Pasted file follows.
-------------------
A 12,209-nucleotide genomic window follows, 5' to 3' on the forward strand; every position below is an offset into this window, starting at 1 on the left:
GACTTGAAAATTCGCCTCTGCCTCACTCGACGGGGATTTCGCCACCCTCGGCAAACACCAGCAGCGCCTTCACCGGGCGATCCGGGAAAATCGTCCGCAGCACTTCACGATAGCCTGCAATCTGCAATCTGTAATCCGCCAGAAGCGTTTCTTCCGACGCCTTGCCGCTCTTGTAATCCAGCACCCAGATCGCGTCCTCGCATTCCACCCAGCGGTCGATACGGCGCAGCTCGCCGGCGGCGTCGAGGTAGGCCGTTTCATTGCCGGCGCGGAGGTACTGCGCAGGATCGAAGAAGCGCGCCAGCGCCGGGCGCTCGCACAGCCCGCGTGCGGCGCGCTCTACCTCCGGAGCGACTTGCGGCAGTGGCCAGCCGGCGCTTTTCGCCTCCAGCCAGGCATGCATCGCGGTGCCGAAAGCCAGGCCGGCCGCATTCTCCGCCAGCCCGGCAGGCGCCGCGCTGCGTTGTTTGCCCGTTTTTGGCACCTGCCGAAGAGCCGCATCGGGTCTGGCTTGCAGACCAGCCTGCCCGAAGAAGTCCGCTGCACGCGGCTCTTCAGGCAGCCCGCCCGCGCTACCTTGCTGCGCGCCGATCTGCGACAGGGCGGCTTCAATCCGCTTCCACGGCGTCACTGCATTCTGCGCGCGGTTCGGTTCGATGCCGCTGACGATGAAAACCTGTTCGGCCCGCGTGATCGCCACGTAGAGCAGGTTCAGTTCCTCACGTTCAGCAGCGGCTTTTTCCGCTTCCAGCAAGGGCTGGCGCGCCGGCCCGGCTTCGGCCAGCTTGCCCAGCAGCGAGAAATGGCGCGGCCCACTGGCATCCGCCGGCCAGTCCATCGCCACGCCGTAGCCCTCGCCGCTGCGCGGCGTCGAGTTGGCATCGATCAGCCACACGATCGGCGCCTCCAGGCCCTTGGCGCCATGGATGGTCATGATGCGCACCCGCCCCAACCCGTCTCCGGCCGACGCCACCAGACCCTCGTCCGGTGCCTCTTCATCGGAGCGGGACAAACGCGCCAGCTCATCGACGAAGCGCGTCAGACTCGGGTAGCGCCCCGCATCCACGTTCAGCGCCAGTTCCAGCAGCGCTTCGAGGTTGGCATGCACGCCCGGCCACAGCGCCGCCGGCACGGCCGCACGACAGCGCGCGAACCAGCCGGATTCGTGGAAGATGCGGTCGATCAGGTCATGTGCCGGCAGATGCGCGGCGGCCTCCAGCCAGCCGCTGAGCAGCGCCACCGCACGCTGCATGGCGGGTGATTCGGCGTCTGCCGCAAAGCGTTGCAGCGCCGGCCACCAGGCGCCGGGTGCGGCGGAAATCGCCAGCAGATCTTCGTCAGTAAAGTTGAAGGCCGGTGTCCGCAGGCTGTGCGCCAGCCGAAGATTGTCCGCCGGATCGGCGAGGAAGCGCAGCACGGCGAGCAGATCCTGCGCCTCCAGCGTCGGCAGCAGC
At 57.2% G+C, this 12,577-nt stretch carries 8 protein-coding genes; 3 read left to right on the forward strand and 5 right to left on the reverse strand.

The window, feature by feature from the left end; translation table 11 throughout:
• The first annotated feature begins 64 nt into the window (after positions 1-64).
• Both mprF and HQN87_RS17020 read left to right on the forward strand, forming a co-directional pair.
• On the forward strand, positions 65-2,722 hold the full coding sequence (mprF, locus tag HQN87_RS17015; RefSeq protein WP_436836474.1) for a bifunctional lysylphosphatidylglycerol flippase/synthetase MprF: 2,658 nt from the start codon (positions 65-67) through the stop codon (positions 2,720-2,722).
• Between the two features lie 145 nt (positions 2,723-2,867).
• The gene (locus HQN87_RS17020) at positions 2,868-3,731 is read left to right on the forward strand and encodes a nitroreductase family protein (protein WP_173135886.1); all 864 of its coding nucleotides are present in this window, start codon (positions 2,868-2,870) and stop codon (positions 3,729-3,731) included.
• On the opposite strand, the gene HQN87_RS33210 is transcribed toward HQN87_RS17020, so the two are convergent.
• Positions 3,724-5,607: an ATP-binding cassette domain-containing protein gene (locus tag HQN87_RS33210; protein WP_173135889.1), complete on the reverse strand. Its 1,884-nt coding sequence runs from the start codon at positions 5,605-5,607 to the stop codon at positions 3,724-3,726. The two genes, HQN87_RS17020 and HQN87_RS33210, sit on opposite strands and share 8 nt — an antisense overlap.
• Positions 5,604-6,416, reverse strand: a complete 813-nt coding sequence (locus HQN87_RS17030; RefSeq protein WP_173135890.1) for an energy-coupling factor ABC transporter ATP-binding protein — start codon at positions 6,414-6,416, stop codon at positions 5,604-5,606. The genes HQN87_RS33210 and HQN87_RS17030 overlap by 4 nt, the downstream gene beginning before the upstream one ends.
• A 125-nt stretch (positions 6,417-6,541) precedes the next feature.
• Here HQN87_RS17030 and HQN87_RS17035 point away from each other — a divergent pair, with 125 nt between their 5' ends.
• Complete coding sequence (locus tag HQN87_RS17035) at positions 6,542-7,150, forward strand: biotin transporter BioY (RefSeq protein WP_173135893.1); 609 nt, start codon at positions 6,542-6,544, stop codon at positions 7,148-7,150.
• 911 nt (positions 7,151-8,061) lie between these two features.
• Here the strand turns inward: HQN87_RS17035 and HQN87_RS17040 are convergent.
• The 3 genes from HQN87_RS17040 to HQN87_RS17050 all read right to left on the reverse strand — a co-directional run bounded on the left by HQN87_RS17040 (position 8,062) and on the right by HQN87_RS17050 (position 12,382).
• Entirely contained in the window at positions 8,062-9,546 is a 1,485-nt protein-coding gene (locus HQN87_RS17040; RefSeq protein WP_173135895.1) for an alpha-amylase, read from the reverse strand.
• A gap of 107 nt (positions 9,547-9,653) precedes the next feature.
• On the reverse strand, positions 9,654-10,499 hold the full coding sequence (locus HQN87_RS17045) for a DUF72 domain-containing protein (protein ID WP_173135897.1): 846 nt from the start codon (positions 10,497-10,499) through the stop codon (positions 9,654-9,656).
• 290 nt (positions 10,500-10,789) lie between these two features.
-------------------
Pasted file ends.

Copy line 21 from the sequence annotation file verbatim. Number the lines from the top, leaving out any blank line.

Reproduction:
• On the reverse strand, positions 9,654-10,499 hold the full coding sequence (locus HQN87_RS17045) for a DUF72 domain-containing protein (protein ID WP_173135897.1): 846 nt from the start codon (positions 10,497-10,499) through the stop codon (positions 9,654-9,656).